Two people have pleaded guilty to charges tied to separate schemes to give permits and driver's licenses to people who did not actually pass the appropriate tests at the Brockton RMV, according to the US Attorney's Office.
Mia Cox-Johnson, 43, a former manager of the RMV service center in Brockton, was accused of taking money to give customers passing scores on both the passenger vehicle driver's license and Commerical Driver's License (CDL) tests. According to prosecutors, between December 2018 and October 2019, Cox-Johnson conspired to pass the customers in exchange for payment. The customers were told to request a paper version of the test, rather than taking it on an RMV computer.
The prosecutors highlighted two separate incidents - one, on Dec. 28, 2018, when Cox-Johnson allegedly accepted $1,000 in cash to pass someone taking a learner's permit test who had previously failed it six times. In a second incident on Oct. 21, 2019, Cox-Johnson was accused of accepting $200 to pass a customer taking three tests for a CDL license, despite the fact that the driver failed one of those tests.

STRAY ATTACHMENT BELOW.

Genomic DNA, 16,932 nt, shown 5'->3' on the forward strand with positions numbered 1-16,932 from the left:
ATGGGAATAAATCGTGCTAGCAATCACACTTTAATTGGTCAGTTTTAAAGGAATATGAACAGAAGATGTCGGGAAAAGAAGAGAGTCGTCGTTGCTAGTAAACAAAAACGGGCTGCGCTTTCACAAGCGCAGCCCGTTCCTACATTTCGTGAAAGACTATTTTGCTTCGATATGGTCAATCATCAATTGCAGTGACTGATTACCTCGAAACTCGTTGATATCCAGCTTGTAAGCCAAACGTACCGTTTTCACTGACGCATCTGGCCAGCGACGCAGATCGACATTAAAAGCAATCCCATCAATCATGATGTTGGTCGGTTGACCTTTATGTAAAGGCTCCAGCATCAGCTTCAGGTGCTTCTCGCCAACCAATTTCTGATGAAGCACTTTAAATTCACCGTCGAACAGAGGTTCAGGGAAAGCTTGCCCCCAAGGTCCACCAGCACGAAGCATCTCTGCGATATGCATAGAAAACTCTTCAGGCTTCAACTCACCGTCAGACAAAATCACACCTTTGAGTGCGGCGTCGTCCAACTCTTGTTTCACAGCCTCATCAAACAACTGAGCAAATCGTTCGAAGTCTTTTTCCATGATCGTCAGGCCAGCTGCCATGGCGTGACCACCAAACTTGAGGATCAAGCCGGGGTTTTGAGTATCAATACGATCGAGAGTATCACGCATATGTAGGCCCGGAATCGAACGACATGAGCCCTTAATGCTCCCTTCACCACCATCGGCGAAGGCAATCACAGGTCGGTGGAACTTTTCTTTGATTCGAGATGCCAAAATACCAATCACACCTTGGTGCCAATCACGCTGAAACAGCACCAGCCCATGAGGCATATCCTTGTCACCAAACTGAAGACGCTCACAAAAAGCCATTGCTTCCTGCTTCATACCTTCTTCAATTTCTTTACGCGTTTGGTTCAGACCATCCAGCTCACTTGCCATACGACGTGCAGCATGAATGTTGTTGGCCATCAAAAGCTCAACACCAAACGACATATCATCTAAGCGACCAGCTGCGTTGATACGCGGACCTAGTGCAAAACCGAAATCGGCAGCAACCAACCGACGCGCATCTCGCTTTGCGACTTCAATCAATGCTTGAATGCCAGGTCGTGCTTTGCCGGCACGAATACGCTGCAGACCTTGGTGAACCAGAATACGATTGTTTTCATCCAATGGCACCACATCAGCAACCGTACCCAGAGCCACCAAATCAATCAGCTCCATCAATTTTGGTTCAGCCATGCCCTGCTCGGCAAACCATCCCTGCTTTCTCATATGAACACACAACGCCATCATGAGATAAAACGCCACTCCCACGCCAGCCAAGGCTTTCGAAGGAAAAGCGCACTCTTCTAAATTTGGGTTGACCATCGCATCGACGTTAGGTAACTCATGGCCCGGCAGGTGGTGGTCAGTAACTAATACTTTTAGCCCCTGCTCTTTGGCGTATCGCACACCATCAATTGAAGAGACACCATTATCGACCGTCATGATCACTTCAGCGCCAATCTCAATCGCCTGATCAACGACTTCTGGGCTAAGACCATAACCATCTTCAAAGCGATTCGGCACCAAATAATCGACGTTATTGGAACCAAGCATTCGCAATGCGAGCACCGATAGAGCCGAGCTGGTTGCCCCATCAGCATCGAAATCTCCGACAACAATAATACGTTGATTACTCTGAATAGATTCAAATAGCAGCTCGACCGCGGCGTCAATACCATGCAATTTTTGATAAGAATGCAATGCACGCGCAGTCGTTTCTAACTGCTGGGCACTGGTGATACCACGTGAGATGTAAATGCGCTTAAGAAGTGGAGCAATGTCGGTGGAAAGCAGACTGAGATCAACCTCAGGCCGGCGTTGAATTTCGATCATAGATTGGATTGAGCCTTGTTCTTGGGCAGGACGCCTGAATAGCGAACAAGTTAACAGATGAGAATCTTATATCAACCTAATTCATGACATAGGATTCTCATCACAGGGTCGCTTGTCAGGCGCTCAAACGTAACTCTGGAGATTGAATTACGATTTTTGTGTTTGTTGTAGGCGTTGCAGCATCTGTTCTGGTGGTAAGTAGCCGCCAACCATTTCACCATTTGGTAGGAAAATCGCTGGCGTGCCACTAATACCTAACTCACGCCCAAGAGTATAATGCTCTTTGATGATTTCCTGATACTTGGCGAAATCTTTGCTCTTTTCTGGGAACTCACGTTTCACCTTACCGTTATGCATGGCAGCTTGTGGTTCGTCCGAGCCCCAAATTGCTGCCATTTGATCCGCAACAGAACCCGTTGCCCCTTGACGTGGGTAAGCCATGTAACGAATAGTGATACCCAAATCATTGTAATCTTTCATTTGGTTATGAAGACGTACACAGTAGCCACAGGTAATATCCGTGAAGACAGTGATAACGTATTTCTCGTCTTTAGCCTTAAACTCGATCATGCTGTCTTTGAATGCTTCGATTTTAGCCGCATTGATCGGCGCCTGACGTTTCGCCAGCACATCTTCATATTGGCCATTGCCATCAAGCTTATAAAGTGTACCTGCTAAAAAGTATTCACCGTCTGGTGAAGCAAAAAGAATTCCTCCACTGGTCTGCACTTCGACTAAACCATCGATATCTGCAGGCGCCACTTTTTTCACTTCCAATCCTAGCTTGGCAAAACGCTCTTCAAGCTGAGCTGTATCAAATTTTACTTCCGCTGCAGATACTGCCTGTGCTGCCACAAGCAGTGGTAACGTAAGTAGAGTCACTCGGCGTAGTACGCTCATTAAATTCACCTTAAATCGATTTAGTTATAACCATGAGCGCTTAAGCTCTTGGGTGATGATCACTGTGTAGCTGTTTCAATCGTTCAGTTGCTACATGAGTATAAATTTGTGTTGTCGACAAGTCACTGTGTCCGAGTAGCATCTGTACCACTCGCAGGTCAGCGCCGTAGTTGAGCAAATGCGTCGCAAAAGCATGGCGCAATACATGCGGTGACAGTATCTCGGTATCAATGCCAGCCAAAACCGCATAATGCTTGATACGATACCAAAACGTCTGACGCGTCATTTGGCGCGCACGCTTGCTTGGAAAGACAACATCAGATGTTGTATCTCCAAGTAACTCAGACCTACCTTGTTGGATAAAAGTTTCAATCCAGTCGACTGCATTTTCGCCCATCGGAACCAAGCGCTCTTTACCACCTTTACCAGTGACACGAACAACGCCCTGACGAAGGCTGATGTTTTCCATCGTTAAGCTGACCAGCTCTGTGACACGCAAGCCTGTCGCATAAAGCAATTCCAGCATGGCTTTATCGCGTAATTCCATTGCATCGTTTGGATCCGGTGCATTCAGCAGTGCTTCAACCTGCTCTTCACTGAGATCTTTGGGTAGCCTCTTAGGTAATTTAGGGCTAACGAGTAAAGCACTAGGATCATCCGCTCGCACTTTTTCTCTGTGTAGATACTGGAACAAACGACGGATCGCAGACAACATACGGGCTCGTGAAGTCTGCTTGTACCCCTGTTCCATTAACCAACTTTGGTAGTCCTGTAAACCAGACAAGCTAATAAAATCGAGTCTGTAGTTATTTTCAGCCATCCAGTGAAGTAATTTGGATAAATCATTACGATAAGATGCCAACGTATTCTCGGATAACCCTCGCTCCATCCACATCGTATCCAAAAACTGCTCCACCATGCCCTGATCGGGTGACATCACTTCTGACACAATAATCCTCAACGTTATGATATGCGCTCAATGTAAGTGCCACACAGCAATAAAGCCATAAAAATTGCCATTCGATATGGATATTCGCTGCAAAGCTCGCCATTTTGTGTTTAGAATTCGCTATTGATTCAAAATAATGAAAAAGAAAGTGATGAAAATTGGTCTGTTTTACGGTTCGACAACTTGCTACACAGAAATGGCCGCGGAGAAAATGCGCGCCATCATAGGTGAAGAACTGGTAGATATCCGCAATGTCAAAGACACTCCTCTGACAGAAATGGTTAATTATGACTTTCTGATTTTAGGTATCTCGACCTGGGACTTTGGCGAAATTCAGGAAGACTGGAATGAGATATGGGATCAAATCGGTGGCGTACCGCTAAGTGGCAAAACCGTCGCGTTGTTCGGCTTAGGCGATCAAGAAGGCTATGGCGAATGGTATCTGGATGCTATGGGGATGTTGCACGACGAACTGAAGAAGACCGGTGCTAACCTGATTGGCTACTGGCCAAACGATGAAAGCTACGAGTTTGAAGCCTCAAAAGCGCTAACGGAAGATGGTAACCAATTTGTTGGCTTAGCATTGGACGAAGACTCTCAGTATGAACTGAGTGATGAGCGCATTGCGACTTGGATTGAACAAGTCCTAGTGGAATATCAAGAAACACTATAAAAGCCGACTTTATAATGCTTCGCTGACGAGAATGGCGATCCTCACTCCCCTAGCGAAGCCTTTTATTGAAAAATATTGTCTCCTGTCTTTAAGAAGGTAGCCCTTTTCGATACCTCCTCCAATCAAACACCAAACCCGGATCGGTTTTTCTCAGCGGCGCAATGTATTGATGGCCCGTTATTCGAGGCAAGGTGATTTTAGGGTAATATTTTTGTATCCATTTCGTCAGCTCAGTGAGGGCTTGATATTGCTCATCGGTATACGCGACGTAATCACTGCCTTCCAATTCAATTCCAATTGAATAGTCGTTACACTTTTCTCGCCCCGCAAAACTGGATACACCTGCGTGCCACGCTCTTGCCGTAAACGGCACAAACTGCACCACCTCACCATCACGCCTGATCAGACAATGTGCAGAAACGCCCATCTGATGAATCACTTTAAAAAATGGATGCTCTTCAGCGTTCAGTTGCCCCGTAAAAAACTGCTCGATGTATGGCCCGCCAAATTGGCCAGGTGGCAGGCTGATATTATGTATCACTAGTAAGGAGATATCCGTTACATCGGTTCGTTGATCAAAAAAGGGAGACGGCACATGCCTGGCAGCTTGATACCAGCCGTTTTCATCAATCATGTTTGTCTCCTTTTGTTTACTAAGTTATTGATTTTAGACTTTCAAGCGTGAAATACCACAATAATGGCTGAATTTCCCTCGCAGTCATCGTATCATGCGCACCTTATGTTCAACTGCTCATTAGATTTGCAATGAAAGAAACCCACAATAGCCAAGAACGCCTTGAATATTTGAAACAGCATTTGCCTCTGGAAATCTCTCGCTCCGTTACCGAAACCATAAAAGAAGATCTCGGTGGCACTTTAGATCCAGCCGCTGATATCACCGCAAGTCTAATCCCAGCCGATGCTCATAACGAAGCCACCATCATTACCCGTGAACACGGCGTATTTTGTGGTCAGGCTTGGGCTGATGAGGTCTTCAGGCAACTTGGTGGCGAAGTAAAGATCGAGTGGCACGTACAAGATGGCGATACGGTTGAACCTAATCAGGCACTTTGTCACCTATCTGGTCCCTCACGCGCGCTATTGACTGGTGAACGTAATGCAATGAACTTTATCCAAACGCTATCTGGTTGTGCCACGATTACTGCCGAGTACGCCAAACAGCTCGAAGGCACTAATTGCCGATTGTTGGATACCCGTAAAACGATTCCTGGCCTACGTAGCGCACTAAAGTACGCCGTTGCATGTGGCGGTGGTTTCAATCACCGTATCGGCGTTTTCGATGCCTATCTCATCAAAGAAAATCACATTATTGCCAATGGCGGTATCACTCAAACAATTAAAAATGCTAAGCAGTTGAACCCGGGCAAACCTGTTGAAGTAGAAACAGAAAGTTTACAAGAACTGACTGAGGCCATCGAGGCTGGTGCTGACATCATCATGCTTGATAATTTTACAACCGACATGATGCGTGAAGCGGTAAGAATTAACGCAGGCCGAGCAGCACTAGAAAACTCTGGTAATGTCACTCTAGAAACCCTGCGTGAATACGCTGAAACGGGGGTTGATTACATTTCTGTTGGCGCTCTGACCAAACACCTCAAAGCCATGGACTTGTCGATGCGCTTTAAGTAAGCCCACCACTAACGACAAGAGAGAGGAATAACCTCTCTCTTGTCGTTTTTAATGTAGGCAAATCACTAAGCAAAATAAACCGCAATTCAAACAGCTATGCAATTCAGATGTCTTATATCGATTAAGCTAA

Get Boston local news, weather forecasts, lifestyle and entertainment stories to your inbox. Sign up for NBC Boston’s newsletters.
Cox-Johnson was charged and pleaded guilty to two counts of extortion under color of official right and one count of conspiring to commit extortion.
A second person, Estevao Semedo, 61, who owned a driving school, was accused of paying off a road test examiner at the Brockton RMV Service Center to pass certain applicants. Some of these applicants never even took the test, prosecutors said. Semedo was charged and pleaded guilty to one count of conspiracy to commit honest services mail fraud - so charged because the RMV later mailed driver's licenses to the unqualified drivers.
The charges come after a scandal at the Massachusetts RMV came to light last year. A state investigation revealed hundreds of drivers were granted licenses without having to take a road test at the Brockton Service Center.
Transportation officials said approximately 2,100 drivers were given licenses without taking a road test starting in April of 2018. They said a supervisor noticed suspicious activity in 2020. Two road test examiners and two service center employees lost their jobs over the situation. Their names were not released.
Multiple drivers who were contacted about their licenses when the scandal erupted told NBC10 Boston they didn't know why they were being considered unqualified, and said they had passed the appropriate testing.
Plea hearings for Cox-Johnson and Semedo have yet to be scheduled.